Gov. Sisolak Proclaims Sept. 25 Native American Day; Encourages Exploration of Culture

Gov. Sisolak Proclaims Sept. 25 Native American Day; Encourages Exploration of Culture
Dancer John Rupert performs at the 2016 Father’s Day Pow Wow in Carson City – Photo by Cathleen Allison

Citing the invaluable contributions American Indians in Nevada and nationwide have made to the United States, Gov. Steve Sisolak has proclaimed Sept. 25, 2020, Native American Day in Nevada.

“Nevada has been shaped by the culture and history of its Indigenous people,” Gov. Sisolak said. “We have benefited greatly from those contributions, and I am pleased to be able to honor the Native American Community in Nevada by declaring Sept. 25 to be Native American Day in Nevada.”

This is Why We Dance

“For our Native American communities, this day is an opportunity to reflect on our past and recognize the tremendous sacrifice our ancestors made for us,” Stacey Montooth, Nevada Indian Commission executive director, said. “Because we are a culture that reveres its elders, Native American Day is an ideal time to recognize the numerous contributions these pillars of our society continue to add to our beautiful traditions.”

Nevadans are encouraged to learn about the four Great Basin Native American tribes that were the first peoples of the Silver State: the Washoe, the Northern Paiute, the Southern Paiute and the Western Shoshone. Together, they encompass Nevada’s 27 tribes, bands and colonies, each with its own unique traditions and identities.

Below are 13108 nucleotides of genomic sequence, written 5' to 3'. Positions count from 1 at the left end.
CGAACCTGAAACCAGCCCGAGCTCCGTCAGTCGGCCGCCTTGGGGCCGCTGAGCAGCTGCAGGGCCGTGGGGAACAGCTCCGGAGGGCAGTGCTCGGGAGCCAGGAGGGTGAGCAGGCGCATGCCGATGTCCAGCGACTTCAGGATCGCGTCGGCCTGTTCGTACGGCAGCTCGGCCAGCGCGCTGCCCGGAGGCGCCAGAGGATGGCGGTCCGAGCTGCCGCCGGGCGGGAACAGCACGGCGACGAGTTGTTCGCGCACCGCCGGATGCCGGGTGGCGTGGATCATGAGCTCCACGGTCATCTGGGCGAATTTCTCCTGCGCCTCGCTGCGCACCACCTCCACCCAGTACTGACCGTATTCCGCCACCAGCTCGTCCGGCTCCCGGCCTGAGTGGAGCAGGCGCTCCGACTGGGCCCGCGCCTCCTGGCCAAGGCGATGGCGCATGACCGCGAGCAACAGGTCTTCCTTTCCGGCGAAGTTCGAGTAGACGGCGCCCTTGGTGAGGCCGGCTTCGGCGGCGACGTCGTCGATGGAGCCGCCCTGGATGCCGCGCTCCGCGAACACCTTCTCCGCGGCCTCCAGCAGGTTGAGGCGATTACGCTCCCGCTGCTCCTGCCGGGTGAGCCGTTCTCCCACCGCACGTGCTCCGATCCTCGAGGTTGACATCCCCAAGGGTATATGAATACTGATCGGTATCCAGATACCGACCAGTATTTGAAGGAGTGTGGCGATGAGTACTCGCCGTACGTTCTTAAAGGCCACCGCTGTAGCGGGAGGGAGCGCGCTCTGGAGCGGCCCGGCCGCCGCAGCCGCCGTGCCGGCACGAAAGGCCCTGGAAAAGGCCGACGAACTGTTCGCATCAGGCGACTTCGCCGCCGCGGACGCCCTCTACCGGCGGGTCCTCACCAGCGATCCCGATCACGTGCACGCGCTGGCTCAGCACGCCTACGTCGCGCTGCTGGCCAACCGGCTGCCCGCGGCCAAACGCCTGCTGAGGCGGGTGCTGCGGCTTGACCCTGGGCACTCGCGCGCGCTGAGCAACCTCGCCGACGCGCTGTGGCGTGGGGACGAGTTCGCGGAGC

Among the ways to learn about Native American culture:

  • Visit the Stewart Indian School and Cultural Center & Museum in Carson City. This museum, opened earlier this year, tells the story of the Stewart Indian School, a former federal boarding school for Native American children. The museum also showcases the efforts of Nevada tribes to revitalize their languages and cultural traditions; and exhibits contemporary art of Great Basin Native Artists.
  • View a recording of “This is Why We Dance,” a Zoom webinar on pow wow culture that was offered in lieu of the annual Father’s Day Pow Wow in Carson City, which was cancelled due to the COVID-19 health crisis.

The Nevada Indian Commission is a state agency that works to develop and improve cooperation and communications between Nevada’s tribes, state and local governments, and related public agencies with the purpose of improving education, employment, health, well-being and socio-economic status of Nevada’s Native American citizens as well as enhancing tribal sovereignty, economic opportunities and community development.